Several students questioned said that their teachers allowed them to “brain dump” — transfer what they knew from their brains to paper or a computer hard drive — minutes before testing was to begin.
That morning, Assistant Principal Reginald Parrish noticed students had formula sheets with writing on them. He went to McDuffie’s class and asked for blank formula sheets. He made copies of those and substituted them for the papers with writing on them. According to state rules for the testing, the students weren’t supposed to have formula sheets at all, whether they were free of written notes or not.
Before her group of students began their tests, special education teacher Vanessa Case, who was also a test examiner, noticed several students had formula sheets “filled with writing.” She took them, telling students those weren’t allowed during the test. She then informed Christina McCann, school test coordinator, of the incident.
McCann went to all four homerooms and collected all of the formula sheets.
Students take Milestones exams online. Prior to testing, McCann said she had told all of the teachers that students wouldn’t be allowed to have anything except their test ticket, a sheet of paper with the student’s username and password for the test session. Students were allowed to use the test ticket as scratch paper. There was a separate test ticket for each section of the test.
McCann alerted Principal Allen Craine of the violation. Administrators at Gwinnett County schools’ main office as well as at the Georgia Department of Education were notified, and an investigation was started immediately.
Craine interviewed 12 eighth-grade teachers, but not the team mentioned in McCann’s complaint. He found the problem went beyond McDuffie’s class: Teachers on three of four eighth-grade teams had handed out blank formula sheets. Gwinnett had held training sessions for teachers, test coordinators and test administrators throughout the school year. And all teachers involved except for one completed ethics training and signed a form verifying that they had.
“Although there are still some components of the investigation that aren’t quite wrapped up, we realized that (the school district) did everything we were supposed to do,” said Jonathan Patterson, assistant superintendent for Curriculum and Instructional Support. “But when something like this happens you go back over your processes to see what else you can do or what you can do better.”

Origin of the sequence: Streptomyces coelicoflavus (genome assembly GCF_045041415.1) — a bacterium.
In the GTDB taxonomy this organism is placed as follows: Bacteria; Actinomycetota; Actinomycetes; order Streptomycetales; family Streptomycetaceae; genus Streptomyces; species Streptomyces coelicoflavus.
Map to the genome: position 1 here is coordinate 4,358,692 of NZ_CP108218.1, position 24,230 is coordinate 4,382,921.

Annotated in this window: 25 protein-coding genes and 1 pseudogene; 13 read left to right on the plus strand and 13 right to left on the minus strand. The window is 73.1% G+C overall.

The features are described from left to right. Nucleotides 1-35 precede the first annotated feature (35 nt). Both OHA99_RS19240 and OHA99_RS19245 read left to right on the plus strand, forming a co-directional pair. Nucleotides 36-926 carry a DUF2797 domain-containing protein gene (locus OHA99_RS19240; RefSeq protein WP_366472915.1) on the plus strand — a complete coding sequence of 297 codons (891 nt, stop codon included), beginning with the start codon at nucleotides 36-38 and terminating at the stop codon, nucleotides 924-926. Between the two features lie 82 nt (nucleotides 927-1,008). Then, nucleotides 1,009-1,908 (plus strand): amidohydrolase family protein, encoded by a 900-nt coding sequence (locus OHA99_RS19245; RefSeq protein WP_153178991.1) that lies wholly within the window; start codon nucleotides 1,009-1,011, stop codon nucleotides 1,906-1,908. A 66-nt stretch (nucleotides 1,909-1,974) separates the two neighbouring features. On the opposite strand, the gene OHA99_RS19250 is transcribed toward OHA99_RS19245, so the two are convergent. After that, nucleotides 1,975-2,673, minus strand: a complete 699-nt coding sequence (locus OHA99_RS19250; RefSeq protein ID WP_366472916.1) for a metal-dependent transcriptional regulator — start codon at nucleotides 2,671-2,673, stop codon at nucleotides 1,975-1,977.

The preliminary investigation was concluded in about a week, and Gwinnett realized that 76 students would have to retake the test. All students were able to retest before school let out for the year.
“The swift action taken allowed us to avoid a lot of inconvenience for students and their families,” said Patterson.
If fewer than 95% of the school’s students took the test, its scores wouldn’t have counted for the year. Although they were able to get it done before school ended for the year, the retest did come with drawbacks:
- Students were only allowed to retest once. If a student failed, there was no option to retest again.
- The retest doesn't include credit-recovery items, so it may be unfair to students on the borderline.
- The retest may not accurately reflect student knowledge because they have already seen the anchor items (a psychological assessment tool to measure an individual's knowledge or cognitive ability by testing the same areas in different ways).
The educators who resigned or retired rather than see the investigation to its conclusion are under investigation by the Georgia Professional Standards Commission. They may have violated professional ethics, and their certification may be suspended or revoked. In the meantime, they are still licensed to teach in the state.
“It might be a good idea to keep this school on the radar for the next year,” wrote Allison Timberlake, deputy superintendent for assessment and accountability for the state Department of Education, in a memo to the Governor’s Office of Student Achievement. The state office works to increase academic achievement and school completion across the state. The office maintains an education scoreboard that tracks the effectiveness of the state’s Pre-K through college programs, audits these programs to ensure that state funds are well used, and analyzes and shares with the public data about trends in education.
Timberlake and others were concerned that test examiners and personnel disregarded training and still passed out non-sanctioned material. Probably the biggest concern is that the formula sheets were copied at all. Reproducing any part of the test materials is a breach of test security and is on the list of test protocol given to every teacher.
“We will shine a light on this instance going forward,” said Patterson. “But we can’t anticipate every scenario.”
Grace Snell educators involved in the test cheating investigation:
Allen Craine- Retired
Assistant Principal Christina McCann- Retired
Assistant Principal Reginald Parrish- Resigned
Karen Anderson-Archer- Retired
Anthanisha Boswell- Resigned
Demetra Casseus- Resigned
Carolyn McDuffie- Resigned
Maria Soto- Resigned
Kathryn Walker- Resigned
Source: Gwinnett County Public Schools